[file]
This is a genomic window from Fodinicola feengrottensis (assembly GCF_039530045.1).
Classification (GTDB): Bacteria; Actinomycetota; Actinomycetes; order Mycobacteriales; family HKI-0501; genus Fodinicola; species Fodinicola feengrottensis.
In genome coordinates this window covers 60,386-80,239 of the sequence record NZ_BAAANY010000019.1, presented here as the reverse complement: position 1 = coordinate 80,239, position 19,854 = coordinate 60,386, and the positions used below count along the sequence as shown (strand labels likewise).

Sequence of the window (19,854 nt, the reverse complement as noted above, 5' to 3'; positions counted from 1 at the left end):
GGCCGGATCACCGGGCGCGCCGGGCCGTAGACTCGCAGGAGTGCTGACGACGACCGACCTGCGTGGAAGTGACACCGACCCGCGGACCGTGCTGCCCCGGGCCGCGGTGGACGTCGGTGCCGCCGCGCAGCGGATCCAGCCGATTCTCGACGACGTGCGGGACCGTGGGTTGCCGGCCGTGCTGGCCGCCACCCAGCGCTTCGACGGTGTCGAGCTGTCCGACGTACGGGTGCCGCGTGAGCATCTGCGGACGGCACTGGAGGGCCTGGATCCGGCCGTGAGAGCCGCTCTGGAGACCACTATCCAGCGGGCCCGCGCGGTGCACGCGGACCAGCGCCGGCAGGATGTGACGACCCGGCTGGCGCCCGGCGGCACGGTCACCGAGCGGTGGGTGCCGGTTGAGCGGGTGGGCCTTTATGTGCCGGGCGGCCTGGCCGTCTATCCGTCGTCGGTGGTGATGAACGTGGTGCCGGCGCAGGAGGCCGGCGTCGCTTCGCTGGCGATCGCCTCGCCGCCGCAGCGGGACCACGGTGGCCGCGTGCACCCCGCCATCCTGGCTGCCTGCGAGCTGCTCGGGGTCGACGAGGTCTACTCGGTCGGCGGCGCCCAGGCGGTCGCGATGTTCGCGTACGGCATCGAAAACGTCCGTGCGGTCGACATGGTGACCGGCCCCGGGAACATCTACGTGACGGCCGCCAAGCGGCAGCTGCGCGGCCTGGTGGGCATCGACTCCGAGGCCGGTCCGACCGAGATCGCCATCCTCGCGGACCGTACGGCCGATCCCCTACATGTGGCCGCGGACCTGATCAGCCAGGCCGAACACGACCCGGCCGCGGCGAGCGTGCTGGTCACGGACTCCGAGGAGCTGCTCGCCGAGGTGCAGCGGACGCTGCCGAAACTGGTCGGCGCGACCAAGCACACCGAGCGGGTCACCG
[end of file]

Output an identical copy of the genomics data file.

This is a genomic window from Fodinicola feengrottensis (assembly GCF_039530045.1).
Classification (GTDB): Bacteria; Actinomycetota; Actinomycetes; order Mycobacteriales; family HKI-0501; genus Fodinicola; species Fodinicola feengrottensis.
In genome coordinates this window covers 60,386-80,239 of the sequence record NZ_BAAANY010000019.1, presented here as the reverse complement: position 1 = coordinate 80,239, position 19,854 = coordinate 60,386, and the positions used below count along the sequence as shown (strand labels likewise).

Sequence of the window (19,854 nt, the reverse complement as noted above, 5' to 3'; positions counted from 1 at the left end):
GGCCGGATCACCGGGCGCGCCGGGCCGTAGACTCGCAGGAGTGCTGACGACGACCGACCTGCGTGGAAGTGACACCGACCCGCGGACCGTGCTGCCCCGGGCCGCGGTGGACGTCGGTGCCGCCGCGCAGCGGATCCAGCCGATTCTCGACGACGTGCGGGACCGTGGGTTGCCGGCCGTGCTGGCCGCCACCCAGCGCTTCGACGGTGTCGAGCTGTCCGACGTACGGGTGCCGCGTGAGCATCTGCGGACGGCACTGGAGGGCCTGGATCCGGCCGTGAGAGCCGCTCTGGAGACCACTATCCAGCGGGCCCGCGCGGTGCACGCGGACCAGCGCCGGCAGGATGTGACGACCCGGCTGGCGCCCGGCGGCACGGTCACCGAGCGGTGGGTGCCGGTTGAGCGGGTGGGCCTTTATGTGCCGGGCGGCCTGGCCGTCTATCCGTCGTCGGTGGTGATGAACGTGGTGCCGGCGCAGGAGGCCGGCGTCGCTTCGCTGGCGATCGCCTCGCCGCCGCAGCGGGACCACGGTGGCCGCGTGCACCCCGCCATCCTGGCTGCCTGCGAGCTGCTCGGGGTCGACGAGGTCTACTCGGTCGGCGGCGCCCAGGCGGTCGCGATGTTCGCGTACGGCATCGAAAACGTCCGTGCGGTCGACATGGTGACCGGCCCCGGGAACATCTACGTGACGGCCGCCAAGCGGCAGCTGCGCGGCCTGGTGGGCATCGACTCCGAGGCCGGTCCGACCGAGATCGCCATCCTCGCGGACCGTACGGCCGATCCCCTACATGTGGCCGCGGACCTGATCAGCCAGGCCGAACACGACCCGGCCGCGGCGAGCGTGCTGGTCACGGACTCCGAGGAGCTGCTCGCCGAGGTGCAGCGGACGCTGCCGAAACTGGTCGGCGCGACCAAGCACACCGAGCGGGTCACCG